3. An overspeed control of the character described for internal combustion engines including an electrical circuit having an ignition circuit including breaker points, comprising means serving to generate break pulses in response to breaker point openings, means responsive to said break pulses serving to generate second pulses having a preselected pulse width, said second pulses being delayed from said break pulses, means adapted to receive said break and second pulses and serving to generate a control signal when the break and second pulses have portions in time coincidence, and means responsive to said control signal serving to interrupt the ignition circuit.

4. An overspeed control of the character described for internal combustion engines including an electrical circuit having a primary circuit including breaker points, means responsive to a control signal for interrupting the primary circuit, a resistor connected across said interrupting means, said resistor having a value such that it does not serve to provide ignition for the engine, means for generating a break pulse when the breaker points open, means responsive to said pulse for generating a pulse having a variable pulse width, means serving to form control pulses when said variable pulse width pulse has a portion in time coincidence with the next break pulse, and means for receiving said control pulses and forming said control signal.

References Cited in the file of this patent UNITED STATES PATENTS 2,255,092 Wintsch Sept. 9, 1941 2,510,296 Root June 6, 1950 2,611,352 Molyneux Sept. 23, 1952 2,936,744 Paule et al May 17, 1960 3,005,447 Baumann et al Oct. 24, 1961 3,064,189 Erickson et al Nov. 13, 1962 FOREIGN PATENTS 830,492 Great Britain Mar. 16, 1960

Patent Citations
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Referenced by
Citing PatentFiling datePublication dateApplicantTitle
US3207255 *Jan 21, 1964Sep 21, 1965Vdo SchindlingMethod of and apparatus for limiting and controlling the traveling speed of automotive vehicles
US3332406 *Aug 24, 1965Jul 25, 1967Gen Motors CorpElectronic speed control system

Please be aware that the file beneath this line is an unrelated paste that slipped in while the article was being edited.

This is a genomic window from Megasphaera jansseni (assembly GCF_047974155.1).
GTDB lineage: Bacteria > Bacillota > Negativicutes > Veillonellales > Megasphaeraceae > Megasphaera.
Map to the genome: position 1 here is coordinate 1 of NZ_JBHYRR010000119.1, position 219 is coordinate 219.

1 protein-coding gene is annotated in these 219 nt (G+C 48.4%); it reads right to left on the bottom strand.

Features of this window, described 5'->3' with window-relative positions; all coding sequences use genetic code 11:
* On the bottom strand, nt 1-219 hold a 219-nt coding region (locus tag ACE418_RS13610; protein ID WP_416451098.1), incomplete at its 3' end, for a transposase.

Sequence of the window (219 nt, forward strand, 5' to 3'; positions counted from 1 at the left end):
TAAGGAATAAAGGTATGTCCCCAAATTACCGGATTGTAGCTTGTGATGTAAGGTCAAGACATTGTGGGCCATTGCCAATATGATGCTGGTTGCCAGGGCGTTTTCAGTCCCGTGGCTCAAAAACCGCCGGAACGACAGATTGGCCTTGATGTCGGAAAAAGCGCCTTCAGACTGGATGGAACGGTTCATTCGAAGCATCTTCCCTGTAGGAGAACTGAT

US3340951 *Apr 24, 1964Sep 12, 1967Gen ElectricSpeed control system
US3356082 *Nov 4, 1965Dec 5, 1967Lucas Industries LtdSpark ignition circuit
US3370580 *Sep 16, 1966Feb 27, 1968Wallace J. VnukSpeed control for an automotive vehicle
US3409102 *May 5, 1966Nov 5, 1968Motorola IncSpeed control system
US3430615 *Jan 24, 1967Mar 4, 1969Mallory Electric CorpElectronic speed control device for an engine
US3454871 *Feb 19, 1968Jul 8, 1969Texaco IncApparatus for measuring and controlling spark advance of internal combustion engine
US3455260 *Oct 24, 1966Jul 15, 1969SibeCarburettors for internal combustion engines
US3568651 *Apr 21, 1969Mar 9, 1971Norman E WaagAn intake manifold electrical vacuum control for an internal combustion engine equipment
US3581720 *Nov 22, 1968Jun 1, 1971Silicon Systems IncElectronic engine r.p.m. limiting device
US3601103 *Oct 13, 1969Aug 24, 1971Swiden Ladell RayEngine-condition-responsive cutoff apparatus
US3626912 *Mar 11, 1970Dec 14, 1971Fernand GrosclaudeDevice for regulating the supply of carburant to an internal combustion engine
US3680655 *Jul 6, 1970Aug 1, 1972Gen Motors CorpElectrical wheel slip limiting apparatus
US3719888 *May 26, 1971Mar 6, 1973Pentron IndustriesPredetermined speed detector for digital tachometer
US3746986 *Aug 30, 1971Jul 17, 1973Holley Carburetor CoMethod of and circuit means for detecting and responding to rate of change of speed
US3776204 *Jun 28, 1971Dec 4, 1973Lucas Industries LtdSpeed limiting systems for internal combustion engines
US3828742 *Apr 26, 1972Aug 13, 1974Caterpillar Tractor CoEngine control system
US3854472 *Apr 20, 1973Dec 17, 1974Electro Sciences For MedicinePulse comparator
US4252095 *Jan 30, 1980Feb 24, 1981Ateliers De La MotobecaneIgnition system for an internal combustion engine
Classifications
U.S. Classification361/242, 324/169, 324/161, 123/335
International ClassificationF02P9/00
Cooperative ClassificationF02P9/005
European ClassificationF02P9/00A1